Available Now! (click cover)

America's Counter-Revolution
The Constitution Revisited

From the back cover:

This book challenges the assumption that the Constitution was a landmark in the struggle for liberty. Instead, Sheldon Richman argues, it was the product of a counter-revolution, a setback for the radicalism represented by America’s break with the British empire. Drawing on careful, credible historical scholarship and contemporary political analysis, Richman suggests that this counter-revolution was the work of conservatives who sought a nation of “power, consequence, and grandeur.” America’s Counter-Revolution makes a persuasive case that the Constitution was a victory not for liberty but for the agendas and interests of a militaristic, aristocratic, privilege-seeking ruling class.

Saturday, November 14, 2015

Uproot the Tree of Empire

The horrendous attacks in Paris are more fruits of the tree of empire and colonialism. Needless to say, this is not to absolve the immediate perpetrators but only to acknowledge that they did not act in a vacuum. They murdered, maimed, and terrorized innocents; however, they did not initiate the violence.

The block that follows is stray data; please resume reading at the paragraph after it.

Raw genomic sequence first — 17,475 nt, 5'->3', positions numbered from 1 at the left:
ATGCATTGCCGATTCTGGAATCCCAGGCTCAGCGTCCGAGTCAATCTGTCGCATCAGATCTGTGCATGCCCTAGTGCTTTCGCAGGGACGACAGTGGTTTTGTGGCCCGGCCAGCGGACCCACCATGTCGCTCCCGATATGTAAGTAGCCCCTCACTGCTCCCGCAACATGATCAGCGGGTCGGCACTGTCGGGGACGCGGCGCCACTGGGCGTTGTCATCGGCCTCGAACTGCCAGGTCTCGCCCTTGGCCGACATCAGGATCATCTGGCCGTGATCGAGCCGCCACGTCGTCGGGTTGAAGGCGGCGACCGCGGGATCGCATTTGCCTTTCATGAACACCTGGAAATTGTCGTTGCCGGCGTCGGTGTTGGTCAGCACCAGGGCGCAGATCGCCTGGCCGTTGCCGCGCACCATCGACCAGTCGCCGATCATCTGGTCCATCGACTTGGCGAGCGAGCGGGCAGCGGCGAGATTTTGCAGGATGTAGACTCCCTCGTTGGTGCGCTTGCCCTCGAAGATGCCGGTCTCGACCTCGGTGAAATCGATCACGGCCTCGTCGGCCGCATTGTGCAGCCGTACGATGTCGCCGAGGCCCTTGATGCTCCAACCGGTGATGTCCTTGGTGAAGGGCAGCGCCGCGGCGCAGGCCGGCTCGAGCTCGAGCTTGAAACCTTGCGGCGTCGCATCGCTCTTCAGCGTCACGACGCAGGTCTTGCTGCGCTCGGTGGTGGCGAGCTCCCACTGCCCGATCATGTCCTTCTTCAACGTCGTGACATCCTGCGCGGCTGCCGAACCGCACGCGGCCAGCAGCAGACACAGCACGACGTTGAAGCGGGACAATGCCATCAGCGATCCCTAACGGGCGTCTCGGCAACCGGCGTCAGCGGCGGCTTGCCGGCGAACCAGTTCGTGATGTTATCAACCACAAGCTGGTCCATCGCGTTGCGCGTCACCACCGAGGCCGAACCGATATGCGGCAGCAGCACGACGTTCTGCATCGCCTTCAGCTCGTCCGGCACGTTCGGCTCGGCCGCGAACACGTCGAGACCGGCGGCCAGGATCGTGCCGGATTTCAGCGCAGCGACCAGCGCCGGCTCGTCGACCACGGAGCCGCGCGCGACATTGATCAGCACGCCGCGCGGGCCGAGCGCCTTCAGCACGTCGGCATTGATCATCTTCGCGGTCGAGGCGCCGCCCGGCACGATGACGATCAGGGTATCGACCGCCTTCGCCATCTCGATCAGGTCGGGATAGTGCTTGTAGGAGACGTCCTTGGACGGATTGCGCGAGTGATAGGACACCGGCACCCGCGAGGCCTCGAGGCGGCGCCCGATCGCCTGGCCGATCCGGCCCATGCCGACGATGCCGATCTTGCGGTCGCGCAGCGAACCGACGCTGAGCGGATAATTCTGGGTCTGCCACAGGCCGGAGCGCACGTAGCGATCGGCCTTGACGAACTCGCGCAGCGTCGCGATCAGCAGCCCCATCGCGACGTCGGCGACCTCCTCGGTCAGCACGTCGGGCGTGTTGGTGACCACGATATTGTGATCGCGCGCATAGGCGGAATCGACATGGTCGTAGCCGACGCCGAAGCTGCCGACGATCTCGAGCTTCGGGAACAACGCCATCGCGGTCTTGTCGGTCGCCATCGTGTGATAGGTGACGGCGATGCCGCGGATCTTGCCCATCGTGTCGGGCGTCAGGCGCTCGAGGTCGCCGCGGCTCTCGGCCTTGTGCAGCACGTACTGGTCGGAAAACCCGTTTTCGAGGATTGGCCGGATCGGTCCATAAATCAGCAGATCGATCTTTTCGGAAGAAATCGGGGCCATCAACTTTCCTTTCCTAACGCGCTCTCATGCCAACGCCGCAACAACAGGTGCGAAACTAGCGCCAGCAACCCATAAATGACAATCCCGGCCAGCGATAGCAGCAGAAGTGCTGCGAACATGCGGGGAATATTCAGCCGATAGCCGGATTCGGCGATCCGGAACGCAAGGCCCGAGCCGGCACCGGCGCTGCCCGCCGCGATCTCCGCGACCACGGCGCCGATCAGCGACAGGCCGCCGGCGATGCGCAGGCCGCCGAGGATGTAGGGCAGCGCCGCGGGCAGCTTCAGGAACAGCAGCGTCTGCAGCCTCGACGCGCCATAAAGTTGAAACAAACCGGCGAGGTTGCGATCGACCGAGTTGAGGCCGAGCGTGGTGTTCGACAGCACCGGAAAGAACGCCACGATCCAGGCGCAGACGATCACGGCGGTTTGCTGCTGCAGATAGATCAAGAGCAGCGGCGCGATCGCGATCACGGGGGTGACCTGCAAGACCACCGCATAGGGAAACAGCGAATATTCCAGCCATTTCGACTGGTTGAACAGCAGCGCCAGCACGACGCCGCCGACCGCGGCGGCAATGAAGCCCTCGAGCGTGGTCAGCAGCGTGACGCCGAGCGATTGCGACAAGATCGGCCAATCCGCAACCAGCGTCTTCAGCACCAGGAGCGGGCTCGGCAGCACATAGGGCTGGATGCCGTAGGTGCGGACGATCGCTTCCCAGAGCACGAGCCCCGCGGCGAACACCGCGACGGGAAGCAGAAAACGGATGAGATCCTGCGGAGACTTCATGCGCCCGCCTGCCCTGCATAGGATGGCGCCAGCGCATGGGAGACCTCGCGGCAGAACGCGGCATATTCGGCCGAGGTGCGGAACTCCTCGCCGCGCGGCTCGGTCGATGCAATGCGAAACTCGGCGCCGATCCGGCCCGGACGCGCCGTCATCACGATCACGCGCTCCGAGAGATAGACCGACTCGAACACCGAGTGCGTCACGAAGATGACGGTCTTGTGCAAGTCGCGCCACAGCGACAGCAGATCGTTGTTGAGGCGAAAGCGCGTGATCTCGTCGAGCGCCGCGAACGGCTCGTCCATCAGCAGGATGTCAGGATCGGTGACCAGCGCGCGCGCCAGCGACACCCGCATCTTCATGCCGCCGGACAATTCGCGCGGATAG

If you abhor the harvest, work to uproot the tree.


Skyler J. Collins said...

If their victims were "innocent" as you say, then they most certainly did "initiate" violence. That's by definition.

Sheldon Richman said...

Not in the full context. They chose the wrong targets. That was their crime.

Anonymous said...

Yes, wrong targets. Now the people ask their Governments to choose wrong targets too. Again. After all, it is easier to kill innocent people than the people in power.
Only the State profits from all this. And the people seem to like it.